In iOS 8 and OS X 10.10 there is a new API on
+ (NSStringEncoding)stringEncodingForData:(NSData *)data
class func stringEncodingForData(data: NSData,
encodingOptions opts: [NSObject : AnyObject]?,
convertedString string: AutoreleasingUnsafeMutablePointer<NSString?>,
usedLossyConversion: UnsafeMutablePointer<ObjCBool>) -> UInt
Now you can let the framework do the guess and in my experience that works really well!
From the header (the documentation does not state the method at the moment but it was officially mentioned in WWDC Session 204 (page 270):
- an array of suggested string encodings (without specifying the 3rd option in this list, all string encodings are considered but the ones in the array will have a higher preference; moreover, the order of the encodings in the array is important: the first encoding has a higher preference than the second one in the array)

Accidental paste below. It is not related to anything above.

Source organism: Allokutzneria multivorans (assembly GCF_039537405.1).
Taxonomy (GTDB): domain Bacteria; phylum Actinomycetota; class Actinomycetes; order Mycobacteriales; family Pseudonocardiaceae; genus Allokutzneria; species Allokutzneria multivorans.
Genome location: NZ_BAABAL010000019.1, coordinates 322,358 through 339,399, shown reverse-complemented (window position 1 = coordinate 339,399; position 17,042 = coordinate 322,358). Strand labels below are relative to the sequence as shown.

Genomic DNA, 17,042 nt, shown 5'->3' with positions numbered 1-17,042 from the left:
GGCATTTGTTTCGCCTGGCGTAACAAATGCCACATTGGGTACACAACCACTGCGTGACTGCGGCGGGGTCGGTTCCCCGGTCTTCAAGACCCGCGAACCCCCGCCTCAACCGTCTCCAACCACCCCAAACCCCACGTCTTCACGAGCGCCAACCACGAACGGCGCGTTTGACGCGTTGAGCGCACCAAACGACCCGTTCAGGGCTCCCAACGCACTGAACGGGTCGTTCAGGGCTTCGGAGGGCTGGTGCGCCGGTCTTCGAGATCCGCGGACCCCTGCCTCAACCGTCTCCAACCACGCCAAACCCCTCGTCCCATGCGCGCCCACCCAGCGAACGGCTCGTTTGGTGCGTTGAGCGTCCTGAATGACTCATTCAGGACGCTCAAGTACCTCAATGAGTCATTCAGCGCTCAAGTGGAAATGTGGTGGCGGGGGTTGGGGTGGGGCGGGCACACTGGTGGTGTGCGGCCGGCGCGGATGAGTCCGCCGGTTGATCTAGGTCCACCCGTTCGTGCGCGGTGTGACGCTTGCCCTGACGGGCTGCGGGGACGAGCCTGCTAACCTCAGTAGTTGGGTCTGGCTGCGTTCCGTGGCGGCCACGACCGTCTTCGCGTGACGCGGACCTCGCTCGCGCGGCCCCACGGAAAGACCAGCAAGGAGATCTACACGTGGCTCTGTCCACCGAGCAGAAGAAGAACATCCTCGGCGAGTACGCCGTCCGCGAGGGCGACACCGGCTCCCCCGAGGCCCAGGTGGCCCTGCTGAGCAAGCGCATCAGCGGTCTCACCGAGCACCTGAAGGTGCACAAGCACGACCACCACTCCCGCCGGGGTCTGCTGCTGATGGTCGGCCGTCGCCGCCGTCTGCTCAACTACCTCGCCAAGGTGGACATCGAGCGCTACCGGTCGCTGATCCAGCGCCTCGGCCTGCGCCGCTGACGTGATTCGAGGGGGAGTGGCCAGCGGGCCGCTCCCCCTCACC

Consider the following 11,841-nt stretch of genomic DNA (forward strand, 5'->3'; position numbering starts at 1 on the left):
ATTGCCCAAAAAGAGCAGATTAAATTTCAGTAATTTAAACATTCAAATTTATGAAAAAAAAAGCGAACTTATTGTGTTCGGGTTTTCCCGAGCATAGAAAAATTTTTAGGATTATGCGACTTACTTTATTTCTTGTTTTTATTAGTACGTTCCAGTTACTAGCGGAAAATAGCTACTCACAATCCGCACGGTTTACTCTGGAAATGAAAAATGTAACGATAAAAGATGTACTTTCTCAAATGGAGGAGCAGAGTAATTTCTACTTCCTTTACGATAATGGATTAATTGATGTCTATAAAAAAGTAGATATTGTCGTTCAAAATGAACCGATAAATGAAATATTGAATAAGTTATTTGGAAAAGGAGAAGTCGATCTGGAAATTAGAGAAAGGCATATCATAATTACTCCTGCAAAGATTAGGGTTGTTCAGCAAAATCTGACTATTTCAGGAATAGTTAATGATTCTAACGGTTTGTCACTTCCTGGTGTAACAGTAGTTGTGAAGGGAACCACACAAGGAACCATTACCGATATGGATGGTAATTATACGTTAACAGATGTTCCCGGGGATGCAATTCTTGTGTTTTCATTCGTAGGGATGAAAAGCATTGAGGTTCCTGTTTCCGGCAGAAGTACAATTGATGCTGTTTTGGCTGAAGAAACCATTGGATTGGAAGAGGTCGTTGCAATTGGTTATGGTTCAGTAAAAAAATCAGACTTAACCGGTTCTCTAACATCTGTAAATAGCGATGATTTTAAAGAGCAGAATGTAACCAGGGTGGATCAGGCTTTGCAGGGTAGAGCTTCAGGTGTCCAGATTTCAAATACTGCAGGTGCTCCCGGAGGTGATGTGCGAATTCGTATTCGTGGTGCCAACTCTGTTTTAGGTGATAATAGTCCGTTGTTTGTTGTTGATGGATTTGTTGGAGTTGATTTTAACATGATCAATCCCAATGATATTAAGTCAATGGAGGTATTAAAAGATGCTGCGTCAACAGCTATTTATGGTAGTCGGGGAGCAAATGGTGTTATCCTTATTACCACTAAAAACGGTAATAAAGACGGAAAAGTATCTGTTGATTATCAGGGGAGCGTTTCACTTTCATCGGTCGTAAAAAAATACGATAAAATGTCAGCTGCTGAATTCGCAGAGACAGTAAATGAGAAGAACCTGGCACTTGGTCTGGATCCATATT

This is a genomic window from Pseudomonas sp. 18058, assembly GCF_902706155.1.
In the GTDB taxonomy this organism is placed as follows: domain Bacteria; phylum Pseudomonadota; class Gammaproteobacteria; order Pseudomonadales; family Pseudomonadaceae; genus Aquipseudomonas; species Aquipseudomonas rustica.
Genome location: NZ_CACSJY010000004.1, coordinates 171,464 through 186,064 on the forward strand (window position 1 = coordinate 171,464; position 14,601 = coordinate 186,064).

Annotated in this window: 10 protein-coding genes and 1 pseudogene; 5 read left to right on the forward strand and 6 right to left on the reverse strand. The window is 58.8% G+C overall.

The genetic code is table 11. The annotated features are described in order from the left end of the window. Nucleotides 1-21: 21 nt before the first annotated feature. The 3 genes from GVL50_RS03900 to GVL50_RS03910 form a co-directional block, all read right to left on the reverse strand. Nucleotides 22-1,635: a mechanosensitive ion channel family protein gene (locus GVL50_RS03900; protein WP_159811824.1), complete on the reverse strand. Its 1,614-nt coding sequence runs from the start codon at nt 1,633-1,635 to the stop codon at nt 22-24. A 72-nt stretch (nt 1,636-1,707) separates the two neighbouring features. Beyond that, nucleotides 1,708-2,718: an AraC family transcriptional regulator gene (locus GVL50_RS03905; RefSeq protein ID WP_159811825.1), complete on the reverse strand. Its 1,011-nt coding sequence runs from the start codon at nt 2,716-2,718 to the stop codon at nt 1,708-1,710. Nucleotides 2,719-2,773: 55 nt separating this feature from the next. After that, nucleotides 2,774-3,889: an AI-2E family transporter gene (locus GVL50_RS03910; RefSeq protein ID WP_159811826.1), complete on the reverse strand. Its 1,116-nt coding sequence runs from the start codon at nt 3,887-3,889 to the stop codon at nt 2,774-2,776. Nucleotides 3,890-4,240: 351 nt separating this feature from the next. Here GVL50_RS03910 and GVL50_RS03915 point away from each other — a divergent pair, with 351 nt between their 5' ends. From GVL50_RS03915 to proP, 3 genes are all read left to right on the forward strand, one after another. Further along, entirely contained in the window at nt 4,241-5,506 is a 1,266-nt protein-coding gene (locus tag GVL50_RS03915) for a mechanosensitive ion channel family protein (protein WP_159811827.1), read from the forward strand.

- an array of string encodings not to use (the string encodings in this list will not be considered at all)
- a boolean option indicating whether only the suggested string encodings are considered
- a boolean option indicating whether lossy is allowed
- an option that gives a specific string to substitude for mystery bytes
- the current user's language
- a boolean option indicating whether the data is generated by Windows
If the values in the dictionary have wrong types (for example, the value of NSStringEncodingDetectionSuggestedEncodingsKey is not an array), an exception is thrown.
If the values in the dictionary are unknown (for example, the value in the array of suggested string encodings is not a valid encoding), the values will be ignored.
var convertedString: NSString?
let encoding = NSString.stringEncodingForData(data, encodingOptions: nil, convertedString: &convertedString, usedLossyConversion: nil)
If you just want the decoded string and don't care about the encoding you can remove the
let encoding =